The Political Economy of Communication
This article looks back at an Obama administration foreign policy initiative called Internet freedom and discusses US responses to anti-American extremism involving digital communications technologies. It does this by using Marx’s concept of the fetish to argue that technological fetishism played a constitutive and mediating role in policymaking. Through this analysis – relating international relations with political economy and Marxist theory – the empowering implications of these technologies for American state interests are shown to be also disempowering. Most US officials were likely to be aware that digital communications technologies did not have the inherent powers that their policies implied but, nevertheless, they continued to develop and apply Internet freedom and related policies as if they did. This paradox, it will be underlined, is in keeping with Marx’s analysis of the complex reality whereby the fetish performs a mediating role in institutionalized ways of thinking.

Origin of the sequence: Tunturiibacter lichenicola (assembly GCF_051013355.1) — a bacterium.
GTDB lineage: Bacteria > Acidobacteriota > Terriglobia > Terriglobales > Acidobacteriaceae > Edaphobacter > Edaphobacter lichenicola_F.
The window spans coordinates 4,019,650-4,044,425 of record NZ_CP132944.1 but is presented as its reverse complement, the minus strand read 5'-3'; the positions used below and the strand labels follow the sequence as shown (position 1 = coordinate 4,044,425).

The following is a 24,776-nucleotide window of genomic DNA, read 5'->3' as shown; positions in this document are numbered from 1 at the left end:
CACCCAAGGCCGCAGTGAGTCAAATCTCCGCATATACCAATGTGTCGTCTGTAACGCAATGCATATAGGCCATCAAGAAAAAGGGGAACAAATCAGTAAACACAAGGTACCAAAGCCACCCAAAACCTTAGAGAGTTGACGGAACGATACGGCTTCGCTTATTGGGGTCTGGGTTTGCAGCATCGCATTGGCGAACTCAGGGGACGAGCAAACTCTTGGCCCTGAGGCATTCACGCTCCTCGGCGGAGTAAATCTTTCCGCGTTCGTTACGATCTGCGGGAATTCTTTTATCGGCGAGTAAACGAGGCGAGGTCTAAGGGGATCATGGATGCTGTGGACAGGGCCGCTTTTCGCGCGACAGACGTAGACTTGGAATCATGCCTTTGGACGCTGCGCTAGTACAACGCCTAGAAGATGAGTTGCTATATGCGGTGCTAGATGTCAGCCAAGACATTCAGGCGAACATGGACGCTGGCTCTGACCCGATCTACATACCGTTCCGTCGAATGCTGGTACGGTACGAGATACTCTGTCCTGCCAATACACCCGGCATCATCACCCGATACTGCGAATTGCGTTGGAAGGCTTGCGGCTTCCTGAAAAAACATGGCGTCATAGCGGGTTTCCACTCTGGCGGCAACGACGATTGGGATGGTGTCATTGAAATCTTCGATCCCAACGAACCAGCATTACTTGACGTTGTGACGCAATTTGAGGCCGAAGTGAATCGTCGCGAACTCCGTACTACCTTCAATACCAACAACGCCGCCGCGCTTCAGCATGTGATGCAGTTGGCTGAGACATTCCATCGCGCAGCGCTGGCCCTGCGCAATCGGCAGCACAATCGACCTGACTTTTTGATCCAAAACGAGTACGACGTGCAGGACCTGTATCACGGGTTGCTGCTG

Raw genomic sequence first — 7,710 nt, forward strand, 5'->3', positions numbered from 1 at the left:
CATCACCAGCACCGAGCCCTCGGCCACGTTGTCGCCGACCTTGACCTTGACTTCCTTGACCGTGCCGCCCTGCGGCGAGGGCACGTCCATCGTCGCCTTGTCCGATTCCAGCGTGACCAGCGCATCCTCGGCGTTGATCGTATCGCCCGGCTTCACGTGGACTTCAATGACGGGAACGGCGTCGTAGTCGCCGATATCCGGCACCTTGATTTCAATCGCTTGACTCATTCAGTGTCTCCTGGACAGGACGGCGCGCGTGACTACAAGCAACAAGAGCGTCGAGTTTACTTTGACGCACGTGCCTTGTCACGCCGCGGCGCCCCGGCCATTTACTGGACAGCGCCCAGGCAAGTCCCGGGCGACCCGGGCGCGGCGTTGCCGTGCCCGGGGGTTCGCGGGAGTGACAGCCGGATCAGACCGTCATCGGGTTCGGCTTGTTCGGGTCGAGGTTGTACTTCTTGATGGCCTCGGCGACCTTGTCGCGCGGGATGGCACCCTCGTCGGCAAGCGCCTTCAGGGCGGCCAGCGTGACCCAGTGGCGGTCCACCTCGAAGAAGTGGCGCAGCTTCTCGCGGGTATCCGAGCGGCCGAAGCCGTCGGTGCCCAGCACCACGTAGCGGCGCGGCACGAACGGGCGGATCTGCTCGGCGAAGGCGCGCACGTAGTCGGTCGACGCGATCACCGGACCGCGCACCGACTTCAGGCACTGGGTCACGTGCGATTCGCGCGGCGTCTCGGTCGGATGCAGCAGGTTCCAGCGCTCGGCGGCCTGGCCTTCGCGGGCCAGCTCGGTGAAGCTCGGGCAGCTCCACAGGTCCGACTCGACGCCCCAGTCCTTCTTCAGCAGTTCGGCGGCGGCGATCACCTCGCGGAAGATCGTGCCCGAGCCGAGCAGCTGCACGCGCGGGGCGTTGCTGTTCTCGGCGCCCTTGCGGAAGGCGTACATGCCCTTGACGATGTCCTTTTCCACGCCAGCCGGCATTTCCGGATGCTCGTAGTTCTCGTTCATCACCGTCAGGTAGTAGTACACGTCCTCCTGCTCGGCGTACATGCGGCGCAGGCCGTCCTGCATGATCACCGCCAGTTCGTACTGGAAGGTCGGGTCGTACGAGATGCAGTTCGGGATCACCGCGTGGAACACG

Citation of this paper:
Comor, E. (2017). Technological Fetishism and US Foreign Policy: The Mediating Role of Digital ICTs. The Political Economy of Communication, 5(2). Retrieved from http://www.polecom.org/index.php/polecom/article/view/82